Heimtextil Blog der Messe Frankfurt

Bed linen by Christian Fischbacher

While there are many product groups that nowadays evolve rapidly and create an unending stream of new opportunities, e.g., electronics and information technology, there are others that can more or less be seen as being at the end of their development potential: the bed, bed linen, duvets. Perhaps, in a hundred years or so, there will be innovations that we cannot imagine. Today, however, the bed and everything that goes with it is a highly developed product that offers maximum comfort. Is this a provocative statement in the context of a trade fair where new products are presented? It might well be. It all depends on the perspective. Which gives rise to the question: is this a bad thing?

I would say: no, absolutely not. After all, anyone who is not driven to reinvent the wheel has time to concentrate on essentials, i.e., on improving product quality; on sustainable manufacturing processes; on refining materials, some of which have been used for centuries; on design aspects; and on the individuality of products that can underscore the customer’s individuality. Today, it is the small details that distinguish a product, that make it stand out.

At Heimtextil, this can be seen in an interesting and cross-generational mélange. Long-established companies, such as Christian Fischbacher from St. Gallen, Switzerland, are represented together with start-ups in the ‘New & Next’ area, e.g., LaNui from Hamburg. The young designers working with Henrike Reinecke will present bed linen made of embroidered cotton – a concept that is deliberately not new. On the contrary, it has a nostalgic impact and relies on the combination of high-grade classic fabrics and modern, elegant design. And on understatement: the embroidered elements are unobtrusive and timeless.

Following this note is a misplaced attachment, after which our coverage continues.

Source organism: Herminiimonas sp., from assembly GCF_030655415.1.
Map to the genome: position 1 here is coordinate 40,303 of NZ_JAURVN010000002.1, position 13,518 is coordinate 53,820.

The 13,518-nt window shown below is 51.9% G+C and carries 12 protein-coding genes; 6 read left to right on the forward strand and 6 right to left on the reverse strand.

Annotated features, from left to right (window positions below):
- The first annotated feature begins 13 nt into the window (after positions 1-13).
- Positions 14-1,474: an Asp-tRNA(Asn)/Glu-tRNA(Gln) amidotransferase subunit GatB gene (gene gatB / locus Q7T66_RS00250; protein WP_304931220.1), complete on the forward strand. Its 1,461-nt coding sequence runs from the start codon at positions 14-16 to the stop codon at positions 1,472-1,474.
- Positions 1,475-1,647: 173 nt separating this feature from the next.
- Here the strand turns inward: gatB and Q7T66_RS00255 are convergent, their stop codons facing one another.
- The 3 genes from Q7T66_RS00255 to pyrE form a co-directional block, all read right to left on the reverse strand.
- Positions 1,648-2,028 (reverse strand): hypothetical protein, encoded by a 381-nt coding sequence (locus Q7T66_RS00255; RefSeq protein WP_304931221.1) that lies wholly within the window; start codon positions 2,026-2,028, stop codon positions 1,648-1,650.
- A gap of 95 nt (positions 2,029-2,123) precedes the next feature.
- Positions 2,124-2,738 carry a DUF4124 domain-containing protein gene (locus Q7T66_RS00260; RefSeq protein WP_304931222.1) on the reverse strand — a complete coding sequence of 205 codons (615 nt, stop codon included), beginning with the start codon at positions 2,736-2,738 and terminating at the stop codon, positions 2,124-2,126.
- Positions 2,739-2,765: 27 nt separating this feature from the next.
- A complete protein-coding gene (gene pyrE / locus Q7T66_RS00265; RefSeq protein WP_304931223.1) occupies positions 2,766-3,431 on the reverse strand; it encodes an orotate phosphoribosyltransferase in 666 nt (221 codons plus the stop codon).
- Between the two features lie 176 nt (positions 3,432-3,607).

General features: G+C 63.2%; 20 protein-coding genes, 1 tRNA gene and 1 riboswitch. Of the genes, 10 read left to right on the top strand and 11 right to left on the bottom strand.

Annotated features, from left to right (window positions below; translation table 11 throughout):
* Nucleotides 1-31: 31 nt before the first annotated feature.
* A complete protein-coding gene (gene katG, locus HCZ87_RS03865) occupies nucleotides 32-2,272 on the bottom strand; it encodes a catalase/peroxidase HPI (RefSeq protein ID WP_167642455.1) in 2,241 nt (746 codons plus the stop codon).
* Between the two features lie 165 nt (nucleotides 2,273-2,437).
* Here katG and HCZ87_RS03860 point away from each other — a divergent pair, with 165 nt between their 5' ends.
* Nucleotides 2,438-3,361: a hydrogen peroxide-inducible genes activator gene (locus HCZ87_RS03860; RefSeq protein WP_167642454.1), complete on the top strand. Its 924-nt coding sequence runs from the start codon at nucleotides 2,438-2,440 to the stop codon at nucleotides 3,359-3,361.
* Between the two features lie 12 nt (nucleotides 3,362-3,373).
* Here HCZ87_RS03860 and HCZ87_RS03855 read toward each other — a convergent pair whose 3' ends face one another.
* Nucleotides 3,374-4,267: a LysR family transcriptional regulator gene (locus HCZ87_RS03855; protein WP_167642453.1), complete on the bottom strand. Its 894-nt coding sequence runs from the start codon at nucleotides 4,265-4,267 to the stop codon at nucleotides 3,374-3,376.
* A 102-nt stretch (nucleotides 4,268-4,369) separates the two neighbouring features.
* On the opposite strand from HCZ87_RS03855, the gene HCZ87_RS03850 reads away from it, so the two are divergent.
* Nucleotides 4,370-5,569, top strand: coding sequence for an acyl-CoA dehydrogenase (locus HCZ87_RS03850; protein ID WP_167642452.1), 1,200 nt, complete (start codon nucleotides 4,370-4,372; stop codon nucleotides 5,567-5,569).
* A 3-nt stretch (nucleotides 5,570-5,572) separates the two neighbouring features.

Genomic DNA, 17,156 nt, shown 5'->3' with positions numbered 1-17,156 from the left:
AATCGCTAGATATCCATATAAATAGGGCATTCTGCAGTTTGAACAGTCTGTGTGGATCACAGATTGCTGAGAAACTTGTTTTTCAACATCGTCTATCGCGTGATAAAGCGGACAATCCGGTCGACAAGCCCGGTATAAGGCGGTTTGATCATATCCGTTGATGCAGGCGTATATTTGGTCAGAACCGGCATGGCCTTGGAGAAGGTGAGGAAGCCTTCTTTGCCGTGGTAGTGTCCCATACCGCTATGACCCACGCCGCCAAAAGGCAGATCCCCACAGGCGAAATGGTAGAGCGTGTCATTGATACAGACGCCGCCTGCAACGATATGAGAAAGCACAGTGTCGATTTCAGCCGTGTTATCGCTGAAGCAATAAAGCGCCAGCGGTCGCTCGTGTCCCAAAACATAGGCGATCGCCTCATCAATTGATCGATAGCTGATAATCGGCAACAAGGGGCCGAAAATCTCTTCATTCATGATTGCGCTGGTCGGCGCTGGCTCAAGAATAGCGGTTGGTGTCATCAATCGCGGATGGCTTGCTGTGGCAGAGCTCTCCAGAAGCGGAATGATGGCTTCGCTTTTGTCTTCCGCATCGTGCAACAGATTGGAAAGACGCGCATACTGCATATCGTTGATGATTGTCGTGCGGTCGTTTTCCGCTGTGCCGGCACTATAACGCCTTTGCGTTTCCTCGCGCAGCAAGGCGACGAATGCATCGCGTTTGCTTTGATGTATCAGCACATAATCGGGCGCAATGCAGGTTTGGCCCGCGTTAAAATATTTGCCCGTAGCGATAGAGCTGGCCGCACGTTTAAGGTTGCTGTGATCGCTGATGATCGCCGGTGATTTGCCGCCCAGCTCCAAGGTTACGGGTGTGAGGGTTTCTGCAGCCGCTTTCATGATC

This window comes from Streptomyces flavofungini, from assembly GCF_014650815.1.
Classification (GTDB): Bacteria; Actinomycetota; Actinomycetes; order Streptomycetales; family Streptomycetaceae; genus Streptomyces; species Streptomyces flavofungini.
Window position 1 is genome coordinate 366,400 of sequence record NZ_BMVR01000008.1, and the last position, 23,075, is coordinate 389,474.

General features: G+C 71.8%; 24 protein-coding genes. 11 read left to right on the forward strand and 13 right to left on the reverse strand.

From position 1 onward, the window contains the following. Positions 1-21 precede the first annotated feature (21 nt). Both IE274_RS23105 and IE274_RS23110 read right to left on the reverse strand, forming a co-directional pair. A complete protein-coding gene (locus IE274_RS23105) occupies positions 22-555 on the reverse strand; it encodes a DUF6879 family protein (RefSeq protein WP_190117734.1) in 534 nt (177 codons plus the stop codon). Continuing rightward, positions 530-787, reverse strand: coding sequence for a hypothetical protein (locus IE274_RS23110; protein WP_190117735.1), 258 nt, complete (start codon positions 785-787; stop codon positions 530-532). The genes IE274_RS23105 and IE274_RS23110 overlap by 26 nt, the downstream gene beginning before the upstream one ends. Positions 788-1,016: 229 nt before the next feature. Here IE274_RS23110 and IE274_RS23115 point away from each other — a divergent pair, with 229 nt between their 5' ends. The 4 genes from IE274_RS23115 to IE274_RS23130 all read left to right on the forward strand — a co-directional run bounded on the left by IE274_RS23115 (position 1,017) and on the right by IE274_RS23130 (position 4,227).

The collections by Christian Fischbacher are also timeless and characterised by youthful lightness. Classic colours, such as turquoise, are complemented by stripes or floral ornamentation that, according to the manufacturer, are enjoying “a revival” – and why not? Although this is not new, it is good because it embraces new generations: “The CF Line by Christian Fischbacher has been developed for a new generation of customers for whom attractive products go hand-in-hand with a relaxed lifestyle – for a home in which life is lived to the full.” These products need to be used and experienced; they should feel good, and appeal to the senses and the emotions.

At the same time, new manufacturing techniques that impact on both visual and haptic aspects are very welcome. Digital printing, for example, is a fairly recent innovation in the textile sector and, although it doesn’t sound particularly spectacular at first, the finished product is significantly different to other types of print or woven fabrics. It is the joy of experimentation – playing with materials, colours, patterns and ideas – that ensure that designing textiles is not boring and will continue to be a source of inspiration.

Gerrit Wustmann

Stefan Jakob

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